Half Rack, the Survivor

He stood in the backyard, his black nose flaring, sensing.  His eyes darted. He stood motionless, perfectly blendingly brown against the ravine falling away behind him.

His regal bearing halted me, held me.  He watched me, stand still in my kitchen watching this buck, who possessed . . . . it was odd trying to count his “points”.  He possessed five points, but no.  Not correct.

Maybe his camouflage worked well this early.  I again counted antler points from his side, knowing an odd number of horns isn’t impossible, but incorrect.  That was the word, incorrect.  Not five.

He turned.  Looked at me, assessed me and I stared back open-mouthed.  His left side rack was “correct”: five points, beautiful, elegant.

His right side was gone, unlike any deer, elk, or horned game I’ve ever seen.  All of them had two racks, one per side, or nothing.  Maybe I thought boys grow new antlers each year, and then drop by the Antler store to leave both sides with a valet.

Life does not come at them balanced, aesthetically perfect on both sides.  A buck can loose a side in a fight, fence, or blunt force.  I wondered if it was tricky to hold his head level, and then he ran to vanish.

Tony, doctors say, will be gone before morning, and he lost bits of himself toward the end in a fight, a fence, or an invisible force.  He, too, studied me for years while living next door, and I’ll miss him more than Half Rack.

And it’s not actually losing this capability, that speed, or these kinds of recall.  No, unlike Half Rack, I sense the end of my days here, and knowing separates me from Half Rack.  Enough like God to know my days are numbered, and yet lacking so much that I can’t dismiss all my glory at once in a place I choose, that’s right, or good.

It’s another reason I love that Baby in the manger, who identified with us, and then died to make us unlike Half Rack forever.

Inconceivable

It is Saturday between Good Friday and Easter Sunday.  What happened today?  Nothing, but today describes much of life.

We wade through a flurry of planning, spending, and staging a wedding.  We endure/enjoy the BIG day; the honeymoon and return to … quiet … close to nothing is happening.   We return to work, wondering what we weaved into our life.

We pitch, talk, ask, work and sleep on cots while launching a business and … it’s quiet.  We await people returning our calls.  We await excited customers; to finally place orders.  We await lawyers’ and CPA’s bills.  We wait to know if the market will really like us, and wonder, “Was this the right thing?”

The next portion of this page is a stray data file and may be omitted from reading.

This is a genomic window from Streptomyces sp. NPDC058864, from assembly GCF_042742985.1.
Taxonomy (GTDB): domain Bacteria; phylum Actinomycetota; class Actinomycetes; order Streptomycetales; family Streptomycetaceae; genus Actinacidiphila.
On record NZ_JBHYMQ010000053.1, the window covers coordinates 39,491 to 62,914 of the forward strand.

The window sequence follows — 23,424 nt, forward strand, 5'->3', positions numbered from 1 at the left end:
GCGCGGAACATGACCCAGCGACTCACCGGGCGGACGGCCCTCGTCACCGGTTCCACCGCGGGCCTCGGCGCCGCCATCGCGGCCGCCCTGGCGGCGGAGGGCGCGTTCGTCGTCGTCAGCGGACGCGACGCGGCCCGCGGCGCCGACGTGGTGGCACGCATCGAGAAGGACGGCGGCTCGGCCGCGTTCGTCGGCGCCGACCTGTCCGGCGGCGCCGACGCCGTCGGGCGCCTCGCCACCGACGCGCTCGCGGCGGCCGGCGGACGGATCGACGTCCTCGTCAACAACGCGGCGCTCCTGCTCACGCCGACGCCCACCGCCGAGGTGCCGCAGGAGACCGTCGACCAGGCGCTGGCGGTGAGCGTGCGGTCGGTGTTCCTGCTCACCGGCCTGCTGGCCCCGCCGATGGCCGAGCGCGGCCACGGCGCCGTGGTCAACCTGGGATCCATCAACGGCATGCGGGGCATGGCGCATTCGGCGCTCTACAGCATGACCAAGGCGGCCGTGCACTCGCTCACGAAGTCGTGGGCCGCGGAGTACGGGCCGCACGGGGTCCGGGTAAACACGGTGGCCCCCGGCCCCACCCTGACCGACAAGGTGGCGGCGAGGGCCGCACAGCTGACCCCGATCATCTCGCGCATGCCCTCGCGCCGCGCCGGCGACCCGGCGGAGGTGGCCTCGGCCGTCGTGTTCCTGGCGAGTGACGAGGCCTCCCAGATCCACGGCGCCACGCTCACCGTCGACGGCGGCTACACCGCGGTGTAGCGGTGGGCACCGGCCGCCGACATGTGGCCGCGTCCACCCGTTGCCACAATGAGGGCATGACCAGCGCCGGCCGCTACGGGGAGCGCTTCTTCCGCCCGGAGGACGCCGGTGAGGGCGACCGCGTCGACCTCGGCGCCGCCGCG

We buy — us and friends — a ton of equipment and toys.  We hope we’ll lose “baby poundage”.  We decorate, move furniture, and attend Lamaze classes to learn to say, “Give me my epidural!”   We labor for hours (days!); deliver; and bring a little one home to start sleep deprivation, and it is not quiet, but it leaves us asking, “What were we thinking?”

Peter is kicking himself.  He DID deny Jesus three times.  John lets Mary rest.  He wonders why Jesus’ family isn’t caring for her.  Mary of Magdala wonders if demons return if the one who vanquished them dies.  Judas’ body sways at the end of a rope.

And nothing is happening.

Guards laugh!  No one has stolen Jesus’ body!   Joseph of Arimathea and Nicodemus get the first calls asking, “Why?”  Asking for the body of a criminal, Jesus.  In Herod’s night terrors, Jesus returns with John the Baptist.  He awakens relieved.  Nothing is happening.

Unless.

Unless you heard Jesus talk of the Kingdom.  He spoke counter intuitively of it.  He said it’s like a farmer who sows seed in a field and — goes to sleep.  The seed does what it does as he goes about life seeing nothing; and continuing after green shoots mysteriously, wondrously push out of the ground.

On Saturday, Friday’s horrors are almost echoes.  Well, still horrors, but moving inexorably toward echoes.  We hope for that.

On Saturday, Sunday is inconceivable.  It’s inconceivable twice.  Once, resurrection is too good to be true. We can’t imagine it before it happens, just as we can’t unimagine it once it happens.  Twice, it’s tomorrow.  We say we imagine tomorrow, but it’s only our sanguine safety version, or our feared folly that’s worse than what happens.

We haven’t shaken yesterday, and can’t imagine tomorrow.  Saturday.  In between time.  Where we spend most of life.

So, let Good Friday’s sorrow wash through you and take out the garbage.  Celebrate the first Sunday with wonder, tears, or stunned silence, but inbetweenthem.  Consider this.  Jesus told us the Kingdom is like seed He plants.  We only imagine a body losing heat on a cool stone slab, but far from our eyes He’s preaching in Hades; leading out those awaiting Him, and updating a conversation with Satan as to who really holds the keys to Death now.

In between Friday and Sunday, Saturday: a day to seize what He promised; said; and did to indicate what to expect tomorrow.  How to live today if tomorrow is inconceivable.